Discharge of mercury into waste water by dentists needs to be regulated and enforced, Shadow Environment Minister Michelle Lensink said today.
“Dentists are responsible for about 30-90% of the total mercury in sewage systems in SA where the dumping of waste dental amalgam into the Trade Waste Water is not regulated,’’ Ms Lensink said.
“Dental amalgam is being rinsed down the drain, or placed in general rubbish and disposed in council landfill or incinerators.
“Either way the mercury contained in the waste is released into the environment as land or air pollution.
“Virtually none of the amalgam waste is being recycled, yet it is the practical, commercially available, sustainable and cost effective solution to the problem.
“An amalgam separator unit capable of removing more than 95% of mercury containing dental amalgam particles from waste can be installed, operated, fully serviced and mercury sludge recycled for about $150 a month.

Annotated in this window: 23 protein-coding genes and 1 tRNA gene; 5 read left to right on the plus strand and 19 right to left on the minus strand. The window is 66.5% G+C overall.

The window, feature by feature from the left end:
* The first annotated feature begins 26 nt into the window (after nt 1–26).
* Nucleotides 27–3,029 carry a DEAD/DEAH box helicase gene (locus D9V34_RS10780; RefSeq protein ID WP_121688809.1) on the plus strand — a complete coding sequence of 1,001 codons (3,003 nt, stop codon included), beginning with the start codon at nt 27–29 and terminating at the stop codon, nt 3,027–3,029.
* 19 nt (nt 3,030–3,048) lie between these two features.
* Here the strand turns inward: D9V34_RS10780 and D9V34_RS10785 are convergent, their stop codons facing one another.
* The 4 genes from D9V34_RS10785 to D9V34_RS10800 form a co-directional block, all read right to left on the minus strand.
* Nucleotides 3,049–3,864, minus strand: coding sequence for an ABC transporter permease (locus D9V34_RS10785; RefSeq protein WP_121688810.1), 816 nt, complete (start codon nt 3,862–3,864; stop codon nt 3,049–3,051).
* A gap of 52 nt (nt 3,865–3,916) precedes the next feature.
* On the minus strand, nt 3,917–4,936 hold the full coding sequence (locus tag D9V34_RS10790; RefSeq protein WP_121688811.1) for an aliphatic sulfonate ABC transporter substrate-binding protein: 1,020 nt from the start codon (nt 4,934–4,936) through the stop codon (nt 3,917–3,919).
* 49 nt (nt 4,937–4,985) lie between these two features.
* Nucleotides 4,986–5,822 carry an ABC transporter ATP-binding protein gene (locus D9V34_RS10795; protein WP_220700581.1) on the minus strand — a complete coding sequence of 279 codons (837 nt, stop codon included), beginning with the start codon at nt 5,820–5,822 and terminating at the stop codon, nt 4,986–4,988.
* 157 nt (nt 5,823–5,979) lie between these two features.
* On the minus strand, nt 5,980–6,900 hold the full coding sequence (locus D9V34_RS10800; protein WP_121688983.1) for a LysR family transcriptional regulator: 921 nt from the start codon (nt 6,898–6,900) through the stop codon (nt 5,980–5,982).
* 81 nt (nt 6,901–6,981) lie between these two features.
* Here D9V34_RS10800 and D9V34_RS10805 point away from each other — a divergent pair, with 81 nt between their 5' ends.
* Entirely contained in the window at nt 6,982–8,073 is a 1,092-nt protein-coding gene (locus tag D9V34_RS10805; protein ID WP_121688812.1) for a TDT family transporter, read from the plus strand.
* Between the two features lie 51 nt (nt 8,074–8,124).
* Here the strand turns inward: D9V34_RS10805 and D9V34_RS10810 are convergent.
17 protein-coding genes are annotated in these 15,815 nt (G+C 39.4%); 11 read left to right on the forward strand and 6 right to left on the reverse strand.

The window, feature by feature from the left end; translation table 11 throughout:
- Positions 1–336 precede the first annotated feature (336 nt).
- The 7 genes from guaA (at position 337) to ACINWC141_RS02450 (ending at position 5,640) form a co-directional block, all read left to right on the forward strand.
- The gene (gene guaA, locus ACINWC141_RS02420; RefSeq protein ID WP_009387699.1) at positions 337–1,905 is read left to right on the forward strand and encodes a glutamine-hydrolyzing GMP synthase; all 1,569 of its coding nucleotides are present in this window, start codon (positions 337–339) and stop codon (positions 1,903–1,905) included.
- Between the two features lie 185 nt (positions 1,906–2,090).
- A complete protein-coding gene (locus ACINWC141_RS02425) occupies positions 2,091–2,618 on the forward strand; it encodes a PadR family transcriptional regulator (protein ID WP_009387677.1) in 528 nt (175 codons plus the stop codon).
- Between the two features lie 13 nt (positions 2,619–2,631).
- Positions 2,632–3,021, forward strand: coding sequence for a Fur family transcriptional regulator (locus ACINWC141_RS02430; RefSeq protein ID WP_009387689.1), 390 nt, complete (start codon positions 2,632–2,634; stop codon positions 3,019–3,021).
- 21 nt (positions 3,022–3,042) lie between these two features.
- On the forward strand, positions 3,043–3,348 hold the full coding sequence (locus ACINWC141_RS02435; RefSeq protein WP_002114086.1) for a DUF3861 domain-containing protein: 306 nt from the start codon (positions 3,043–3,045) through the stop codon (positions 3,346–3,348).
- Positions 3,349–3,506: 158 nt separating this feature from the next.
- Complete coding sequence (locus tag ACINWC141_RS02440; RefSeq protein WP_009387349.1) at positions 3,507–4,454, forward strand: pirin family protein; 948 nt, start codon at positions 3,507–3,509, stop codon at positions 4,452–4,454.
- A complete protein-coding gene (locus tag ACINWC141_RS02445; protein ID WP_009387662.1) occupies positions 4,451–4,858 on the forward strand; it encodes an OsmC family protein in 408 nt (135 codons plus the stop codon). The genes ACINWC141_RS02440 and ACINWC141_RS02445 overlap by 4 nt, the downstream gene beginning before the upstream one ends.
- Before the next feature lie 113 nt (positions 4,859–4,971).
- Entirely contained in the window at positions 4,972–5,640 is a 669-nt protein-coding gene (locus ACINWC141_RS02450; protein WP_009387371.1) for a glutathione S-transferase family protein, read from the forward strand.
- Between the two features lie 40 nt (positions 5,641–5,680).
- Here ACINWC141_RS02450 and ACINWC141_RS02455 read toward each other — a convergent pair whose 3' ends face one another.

“One report suggests removing 1kg of mercury once it has entered the environment can cost as much as $51 million.
“There are often claims that the Trade Waste Water is within the EPA limits for mercury.
“However I don’t know of one responsible environmental management authority has ever conducted or commissioned tests on the solid mercury containing dental amalgam contaminant being discharged into Trade Waste Water.
“Currently 35 States in the USA have passed laws regulating the use and discharge of mercury into the environment, and in 2001 the New Zealand Dental Board adopted guidelines on disposing of dental amalgam waste.